- Reed College: Students in three or four humanities and social science classes will be given the option to use Kindles or traditional textbooks. According to a discussion list posting, all students participating in the pilot will receive the Kindle free of charge but it has not been determined if the students will be able to keep the device at the end of the term. It has also not been determined if the students will be required to pay for the course materials and how the materials will be loaded to the device. Some of the possible options for acquiring the content include: the Kindles are shipped to the university preloaded with all course materials, students download all the course materials including Reed-owned course packs and third-party journal articles from Amazon.com, or Amazon controlled materials are downloaded from Amazon.com. In an article from Oregon Business News, Marty Ringle, Chief Technology Officer at Reed commented on the reason for doing the pilot, "We see a lot of upside to this. We're doing the pilot to see if the upside is true and whether there are downsides we aren't aware of."
- Darden School of Business at the University of Virginia: The business school plans to make the device available to a group of students in its MBA program and another group of students in its MBA for Executives program. According to Michael Koenig, Darden’s director of MBA operations, “A neutral, third-party will develop and administer survey and online research throughout the program to determine effectiveness. The Darden School will also conduct its own research. There will be much to learn in the next academic year.”
The universities still have many details to determine, with one of the major questions relating to how the content will be acquired. One answer to that question might be a Kindle DX textbook store. According to a posting on the KindleBoards blog, a KindleBoards member learned that Amazon could launch a Kindle DX textbook store by July. This information has not been confirmed by Amazon and there is no word yet on which textbooks will be available.
Tuesday, June 16, 2009
Monday, June 15, 2009
The second phase of the initiative is still in development but aims to incorporate interactive content and make digital textbooks available for all grades. A statewide website with all of the available books will also be created.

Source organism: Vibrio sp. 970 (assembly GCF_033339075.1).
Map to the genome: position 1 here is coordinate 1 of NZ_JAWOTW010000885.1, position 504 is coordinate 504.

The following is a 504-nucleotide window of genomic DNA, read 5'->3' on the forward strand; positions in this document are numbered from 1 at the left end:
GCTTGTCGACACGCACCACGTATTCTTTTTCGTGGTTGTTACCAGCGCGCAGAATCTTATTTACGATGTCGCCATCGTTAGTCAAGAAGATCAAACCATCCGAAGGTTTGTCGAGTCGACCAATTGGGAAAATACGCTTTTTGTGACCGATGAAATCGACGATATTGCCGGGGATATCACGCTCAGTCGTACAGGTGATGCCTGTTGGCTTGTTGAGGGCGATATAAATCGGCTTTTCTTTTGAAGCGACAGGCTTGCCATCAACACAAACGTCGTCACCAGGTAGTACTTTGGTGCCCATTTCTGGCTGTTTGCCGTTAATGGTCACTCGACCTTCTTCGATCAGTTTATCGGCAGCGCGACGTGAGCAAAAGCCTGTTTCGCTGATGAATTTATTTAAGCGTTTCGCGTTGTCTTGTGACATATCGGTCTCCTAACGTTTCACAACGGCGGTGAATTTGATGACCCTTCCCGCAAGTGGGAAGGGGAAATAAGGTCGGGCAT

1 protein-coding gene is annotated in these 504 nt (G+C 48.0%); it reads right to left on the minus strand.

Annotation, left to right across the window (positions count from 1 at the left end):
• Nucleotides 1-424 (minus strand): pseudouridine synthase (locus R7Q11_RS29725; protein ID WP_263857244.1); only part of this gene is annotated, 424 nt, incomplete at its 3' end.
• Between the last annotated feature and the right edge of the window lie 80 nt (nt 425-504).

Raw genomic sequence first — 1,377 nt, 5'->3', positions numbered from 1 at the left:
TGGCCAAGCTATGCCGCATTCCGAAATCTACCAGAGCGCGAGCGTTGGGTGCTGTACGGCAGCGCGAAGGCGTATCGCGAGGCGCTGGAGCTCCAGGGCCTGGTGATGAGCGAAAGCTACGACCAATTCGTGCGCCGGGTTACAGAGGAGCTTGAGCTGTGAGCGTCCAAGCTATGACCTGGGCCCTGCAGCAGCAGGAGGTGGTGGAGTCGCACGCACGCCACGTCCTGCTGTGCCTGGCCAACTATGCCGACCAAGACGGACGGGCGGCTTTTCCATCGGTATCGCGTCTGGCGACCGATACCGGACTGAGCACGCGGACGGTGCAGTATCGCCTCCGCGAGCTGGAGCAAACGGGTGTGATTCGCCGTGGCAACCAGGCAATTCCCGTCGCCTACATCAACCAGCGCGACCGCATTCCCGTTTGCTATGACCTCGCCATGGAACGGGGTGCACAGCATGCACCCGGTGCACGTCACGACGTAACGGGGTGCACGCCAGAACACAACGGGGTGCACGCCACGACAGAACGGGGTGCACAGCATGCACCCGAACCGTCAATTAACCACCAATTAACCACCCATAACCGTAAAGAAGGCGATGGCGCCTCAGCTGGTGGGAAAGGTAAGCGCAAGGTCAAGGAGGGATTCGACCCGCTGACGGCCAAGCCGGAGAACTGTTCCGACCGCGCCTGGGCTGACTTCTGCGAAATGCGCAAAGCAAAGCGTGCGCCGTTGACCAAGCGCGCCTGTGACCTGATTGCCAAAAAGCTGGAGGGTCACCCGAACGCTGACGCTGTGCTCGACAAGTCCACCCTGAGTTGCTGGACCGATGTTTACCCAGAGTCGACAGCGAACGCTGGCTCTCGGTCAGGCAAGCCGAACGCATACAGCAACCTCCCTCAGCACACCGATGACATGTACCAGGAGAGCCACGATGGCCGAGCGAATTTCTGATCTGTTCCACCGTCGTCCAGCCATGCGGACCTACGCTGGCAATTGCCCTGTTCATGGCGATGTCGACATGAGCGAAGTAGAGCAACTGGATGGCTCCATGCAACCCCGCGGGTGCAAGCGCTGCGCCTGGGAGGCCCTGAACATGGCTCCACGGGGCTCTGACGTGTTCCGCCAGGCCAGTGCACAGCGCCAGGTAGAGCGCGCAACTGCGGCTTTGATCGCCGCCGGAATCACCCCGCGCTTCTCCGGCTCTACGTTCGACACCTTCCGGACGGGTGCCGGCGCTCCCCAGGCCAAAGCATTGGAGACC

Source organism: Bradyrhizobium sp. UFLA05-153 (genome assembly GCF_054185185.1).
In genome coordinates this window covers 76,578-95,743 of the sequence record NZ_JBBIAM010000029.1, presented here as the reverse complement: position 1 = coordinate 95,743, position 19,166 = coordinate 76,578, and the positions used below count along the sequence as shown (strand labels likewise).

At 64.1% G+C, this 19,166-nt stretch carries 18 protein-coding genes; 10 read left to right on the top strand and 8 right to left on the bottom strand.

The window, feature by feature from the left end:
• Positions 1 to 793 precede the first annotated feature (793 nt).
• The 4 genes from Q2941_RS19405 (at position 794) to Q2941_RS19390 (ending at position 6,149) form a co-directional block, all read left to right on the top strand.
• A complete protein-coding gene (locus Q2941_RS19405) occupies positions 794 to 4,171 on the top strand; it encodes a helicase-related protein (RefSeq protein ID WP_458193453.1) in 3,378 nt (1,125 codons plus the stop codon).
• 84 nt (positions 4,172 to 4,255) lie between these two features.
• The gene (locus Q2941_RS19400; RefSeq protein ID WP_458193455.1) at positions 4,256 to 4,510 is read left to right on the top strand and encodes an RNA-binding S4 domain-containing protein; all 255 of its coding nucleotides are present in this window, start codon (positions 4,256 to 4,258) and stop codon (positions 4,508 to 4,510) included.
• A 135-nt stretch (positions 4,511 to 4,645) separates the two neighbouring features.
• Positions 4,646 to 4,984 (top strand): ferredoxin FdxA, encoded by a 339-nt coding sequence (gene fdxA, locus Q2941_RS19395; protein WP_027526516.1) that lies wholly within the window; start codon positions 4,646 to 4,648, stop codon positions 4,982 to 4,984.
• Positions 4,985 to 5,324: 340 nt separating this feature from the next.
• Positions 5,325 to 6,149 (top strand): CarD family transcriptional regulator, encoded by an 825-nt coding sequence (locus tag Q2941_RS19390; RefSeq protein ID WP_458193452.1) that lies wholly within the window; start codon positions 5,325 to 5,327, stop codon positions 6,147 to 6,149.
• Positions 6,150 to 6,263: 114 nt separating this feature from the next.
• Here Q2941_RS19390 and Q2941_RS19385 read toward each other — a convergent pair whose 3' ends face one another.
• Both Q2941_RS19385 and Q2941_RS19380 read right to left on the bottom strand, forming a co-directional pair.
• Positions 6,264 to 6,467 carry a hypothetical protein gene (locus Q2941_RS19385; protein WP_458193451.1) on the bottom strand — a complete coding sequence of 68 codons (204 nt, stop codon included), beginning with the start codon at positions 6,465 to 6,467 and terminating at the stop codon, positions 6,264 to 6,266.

The webpage notes that the initiative has the potential to save California schools millions of dollars which would free up funds for other spending priorities. In addition, it will give students the opportunity to learn about technological advances as they happen because digital textbooks can be updated more often. Other articles and postings point out that while this initiative could help reduce costs, there are still costs associated with the on-going production of e-books. Additionally, California has a very thorough selection process for educational materials and it is questionable if the materials will be approved by August.
A video of the conference is available on the governor’s webpage.
Sunday, June 14, 2009
Saturday, June 13, 2009
Friday, June 12, 2009
According to an article from The New York Times, the Justice Department is in fact investigating the antitrust issues and has now issued civil investigative demands to Google, the Association of American Publishers, the Authors Guild, and individual publishers. Michael J. Boni, a partner at Boni & Zack, who represented the Authors Guild in negotiations with Google commented, “They are asking for a lot of information. It signals that they are serious about the antitrust implications of the settlement.” The article notes that the formal requests for information do not necessarily indicate that the government will oppose the settlement but it could delay the approval because the judge is no likely to approve while an investigation is pending. While several prominent library associations have already commented on the settlement, for the retail community there is still uncertainty regarding how to respond.
Thursday, June 11, 2009
On Monday, at one Apple’s biggest events of the year, the WorldWide Developers Conference, Apple demonstrated just how popular e-reading has become by featuring a new e-reader app during the keynote. The new app is an upgraded version of ScrollMotion’s original Iceberg e-reader. Previously about 500 Iceberg titles could be downloaded as standalone apps but now the new centralized app will offer in-app purchasing and much more content. With in-app purchasing, users can make their content purchases within the app and are not directed to external content providers to complete the transaction. According to a posting on the Kindle 2 Review blog, the Iceberg app will soon feature:
- Over a million books from popular publishers but more importantly textbooks from: Houghton Mifflin, Harcourt, and McGraw Hill
- 50 major magazines including those from: Harvard Business Review, Conde Nast, Hearst Publications, and Time Inc.
- 170 daily newspapers
- Film, television, and educational content
The new app will also have a copy/paste function and in-app e-mail to allow users to e-mail notes or passages of text. These features give the Iceberg app several advantages over competitor apps such as the Kindle iPhone app. Currently, the Kindle app does not offer these functions or the convenience of in-app purchasing. It is unlikely that in-app purchasing will be added because then Apple would receive a portion of Amazon’s book purchasing revenue.